Welcome to the website dedicated to literary devices (literary terms). Here you will find a list literary devices (literary terms) with definitions and examples. Please feel free to post your thoughts and vote on your favorite literary device.
An aphorism is a concise statement that is made in a matter of fact tone to state a principle or an opinion that is generally understood to be a universal truth. Aphorisms are often adages, wise sayings and maxims aimed at imparting sense and wisdom. It is to be noted that aphorisms are usually witty and curt and often have an underlying tone of authority to them.
Upon seeing the shoddy work done by the employee the boss told him to “either shape up or ship out”.
An archetype is a reference to a concept, a person or an object that has served as a prototype of its kind and is the original idea that has come to be used over and over again. Archetypes are literary devices that employ the use of a famous concept, person or object to convey a wealth of meaning. Archetypes are immediately identifiable and even though they run the risk of being overused, they are still the best examples of their kind.

Romeo and Juliet are an archetype of eternal love and a star-crossed love story.

Assonance refers to repetition of sounds produced by vowels within a sentence or phrase. In this regard assonance can be understood to be a kind of alliteration. What sets it apart from alliterations is that it is the repetition of only vowel sounds. Assonance is the opposite of consonance, which implies repetitive usage of consonant sounds.

“A long song”. (Where the ‘o’ sound is repeated in the last two words of the sentence)

Asyndeton refers to a practice in literature whereby the author purposely leaves out conjunctions in the sentence, while maintaining the grammatical accuracy of the phrase. Asyndeton as a literary tool helps in shortening up the implied meaning of the entire phrase and presenting it in a succinct form. This compact version helps in creating an immediate impact whereby the reader is instantly attuned to what the writer is trying to convey. Use of this literary device helps in creating a strong impact and such sentences have greater recall worth since the idea is presented in a nutshell.

1. Read, Write, Learn.
2. Watch, Absorb, Understand.
3. Reduce, Reuse, Recycle.

Authorial Intrusion is an interesting literary device wherein the author penning the story, poem or prose steps away from the text and speaks out to the reader. Authorial Intrusion establishes a one to one relationship between the writer and the reader where the latter is no longer a secondary player or an indirect audience to the progress of the story but is the main subject of the author’s attention.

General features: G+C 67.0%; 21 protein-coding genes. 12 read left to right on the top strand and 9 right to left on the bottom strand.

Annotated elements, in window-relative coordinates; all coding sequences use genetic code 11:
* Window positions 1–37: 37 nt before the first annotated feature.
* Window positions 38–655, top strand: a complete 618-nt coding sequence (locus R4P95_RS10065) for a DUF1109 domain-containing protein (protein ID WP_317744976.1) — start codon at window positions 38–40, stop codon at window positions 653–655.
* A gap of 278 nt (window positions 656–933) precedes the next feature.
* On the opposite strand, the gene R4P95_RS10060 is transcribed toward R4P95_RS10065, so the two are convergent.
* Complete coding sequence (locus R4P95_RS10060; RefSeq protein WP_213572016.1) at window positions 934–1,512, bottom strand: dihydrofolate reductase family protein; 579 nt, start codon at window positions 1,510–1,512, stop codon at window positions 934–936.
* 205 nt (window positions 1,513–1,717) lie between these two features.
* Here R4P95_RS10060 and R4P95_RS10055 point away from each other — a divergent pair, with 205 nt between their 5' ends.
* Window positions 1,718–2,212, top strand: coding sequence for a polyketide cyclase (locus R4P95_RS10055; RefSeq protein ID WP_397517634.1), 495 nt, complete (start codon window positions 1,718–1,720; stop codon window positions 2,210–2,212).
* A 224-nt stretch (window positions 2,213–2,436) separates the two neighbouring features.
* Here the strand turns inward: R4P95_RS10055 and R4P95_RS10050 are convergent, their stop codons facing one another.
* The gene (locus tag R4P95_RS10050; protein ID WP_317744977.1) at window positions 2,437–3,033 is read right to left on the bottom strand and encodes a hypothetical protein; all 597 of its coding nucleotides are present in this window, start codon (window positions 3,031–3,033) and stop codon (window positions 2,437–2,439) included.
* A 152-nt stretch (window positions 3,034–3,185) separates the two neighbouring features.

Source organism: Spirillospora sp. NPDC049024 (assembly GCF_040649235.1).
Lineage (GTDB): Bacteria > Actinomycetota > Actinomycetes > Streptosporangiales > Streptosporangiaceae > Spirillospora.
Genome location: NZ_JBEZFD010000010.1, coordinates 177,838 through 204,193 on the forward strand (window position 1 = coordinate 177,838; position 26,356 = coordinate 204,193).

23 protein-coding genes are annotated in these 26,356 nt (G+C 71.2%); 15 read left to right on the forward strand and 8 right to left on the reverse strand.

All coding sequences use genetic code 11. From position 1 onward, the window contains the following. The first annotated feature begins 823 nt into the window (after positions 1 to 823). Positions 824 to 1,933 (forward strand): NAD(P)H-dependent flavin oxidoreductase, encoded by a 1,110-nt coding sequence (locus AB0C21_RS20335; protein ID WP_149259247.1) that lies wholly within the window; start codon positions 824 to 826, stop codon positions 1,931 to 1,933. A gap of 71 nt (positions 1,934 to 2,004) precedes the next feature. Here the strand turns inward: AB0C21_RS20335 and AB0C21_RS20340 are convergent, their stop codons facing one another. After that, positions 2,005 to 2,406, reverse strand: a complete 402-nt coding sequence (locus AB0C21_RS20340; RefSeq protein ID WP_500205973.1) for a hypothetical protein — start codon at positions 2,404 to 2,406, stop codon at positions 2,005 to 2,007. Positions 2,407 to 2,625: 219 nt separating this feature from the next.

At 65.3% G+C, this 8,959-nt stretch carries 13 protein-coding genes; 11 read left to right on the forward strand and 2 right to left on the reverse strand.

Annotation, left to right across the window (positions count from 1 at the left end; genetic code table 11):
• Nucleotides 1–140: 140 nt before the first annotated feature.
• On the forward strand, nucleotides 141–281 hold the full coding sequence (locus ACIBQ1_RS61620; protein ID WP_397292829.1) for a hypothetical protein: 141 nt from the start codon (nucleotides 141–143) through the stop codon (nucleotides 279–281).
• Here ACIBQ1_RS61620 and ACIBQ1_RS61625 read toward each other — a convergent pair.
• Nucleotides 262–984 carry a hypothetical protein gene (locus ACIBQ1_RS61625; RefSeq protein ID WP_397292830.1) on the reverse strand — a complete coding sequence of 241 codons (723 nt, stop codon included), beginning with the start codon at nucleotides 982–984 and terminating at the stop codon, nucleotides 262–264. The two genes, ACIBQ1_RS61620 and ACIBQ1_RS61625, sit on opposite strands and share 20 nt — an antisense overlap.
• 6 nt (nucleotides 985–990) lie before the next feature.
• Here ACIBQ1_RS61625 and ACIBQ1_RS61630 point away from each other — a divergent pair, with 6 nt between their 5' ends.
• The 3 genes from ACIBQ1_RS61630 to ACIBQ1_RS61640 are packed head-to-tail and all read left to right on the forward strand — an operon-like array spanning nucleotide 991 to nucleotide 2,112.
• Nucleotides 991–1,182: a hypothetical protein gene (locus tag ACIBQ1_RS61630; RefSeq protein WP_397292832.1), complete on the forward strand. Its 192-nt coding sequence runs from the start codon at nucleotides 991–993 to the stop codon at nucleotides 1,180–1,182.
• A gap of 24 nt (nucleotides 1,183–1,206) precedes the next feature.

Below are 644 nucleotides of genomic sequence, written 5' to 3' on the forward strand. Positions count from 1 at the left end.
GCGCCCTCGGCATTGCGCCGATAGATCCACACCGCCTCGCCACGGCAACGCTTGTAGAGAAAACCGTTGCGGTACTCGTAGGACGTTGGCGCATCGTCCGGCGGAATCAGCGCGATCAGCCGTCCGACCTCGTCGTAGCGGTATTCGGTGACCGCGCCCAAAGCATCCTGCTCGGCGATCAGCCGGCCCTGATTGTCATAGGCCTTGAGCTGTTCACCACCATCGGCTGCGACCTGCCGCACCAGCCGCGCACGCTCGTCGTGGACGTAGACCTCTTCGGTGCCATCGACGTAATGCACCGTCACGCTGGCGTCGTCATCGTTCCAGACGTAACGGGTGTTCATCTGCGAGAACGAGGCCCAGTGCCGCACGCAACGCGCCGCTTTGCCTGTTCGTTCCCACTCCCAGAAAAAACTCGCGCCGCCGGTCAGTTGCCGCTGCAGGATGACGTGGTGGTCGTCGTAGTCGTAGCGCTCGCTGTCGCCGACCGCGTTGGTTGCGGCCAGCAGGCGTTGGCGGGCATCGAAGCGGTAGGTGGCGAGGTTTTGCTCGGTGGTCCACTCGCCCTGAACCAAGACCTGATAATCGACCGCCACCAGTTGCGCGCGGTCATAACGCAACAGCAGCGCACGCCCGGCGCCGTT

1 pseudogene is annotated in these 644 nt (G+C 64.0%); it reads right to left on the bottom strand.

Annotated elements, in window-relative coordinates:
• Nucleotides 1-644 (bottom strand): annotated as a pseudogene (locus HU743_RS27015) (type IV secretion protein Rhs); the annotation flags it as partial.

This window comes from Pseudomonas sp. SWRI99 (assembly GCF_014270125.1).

In many olden novels, especially in suspense novels, the protagonist would move away from the stream of the story and speak out to the reader. This technique was often used to reveal some crucial elements of the story to the reader even though the protagonist might remain mystified within the story for the time being.

As the very name itself suggests, this kind of literary device finds its roots in biblical origins. This term refers to the practice of basing a plot happening or event and anticipating the results it will have on a faction of the Bible. It involves a random selection process wherein the biblical passage is chosen as a founding stone for basing the outcome of the writing. In an overall context, not limited to just literature, bibliomancy refers to foretelling the future by turning to random portions of the Bible for guidance.

The Vedas serve as a tool for Bibliomancy to the Hindus while Muslims rely on the Koran.

This is a very popular form of storytelling whereby the author bases the plot on the overall growth of the central character throughout the timeline of the story. As the story progresses, the subject undergoes noticeable mental, physical, social, emotional, moral, and often spiritual advancement and strengthening before the readers’ eyes. It has often been seen that the protagonist begins with views, aims and dreams that are in contrast to the other character’s in the story and then fights his or her way through to achieve them.

Scarlet O’Hara in Gone With the Wind experiences immense personal growth as she learns the value of friends and hard work under duress, without compromising her own dreams.

A cacophony in literature refers to the use of words and phrases that imply strong, harsh sounds within the phrase. These words have jarring and dissonant sounds that create a disturbing, objectionable atmosphere.

His fingers rapped and pounded the door, and his foot thumped against the yellowing wood.

This literary device involves creating a fracture of sorts within a sentence where the two separate parts are distinguishable from one another yet intrinsically linked to one another. The purpose of using a caesura is to create a dramatic pause, which has a strong impact. The pause helps to add an emotional, often theatrical touch to the sentence and conveys a depth of sentiment in a short phrase.

Mozart- oh how your music makes me soar!

Characterization in literature refers the step by step process wherein an author introduces and then describes a character. The character can be described directly by the author or indirectly through the actions, thoughts, and speech of the character.

Michael Corleone was not jus' a mafiaso, but a family man. A man who walked the knife's edge to preserve his sanity.

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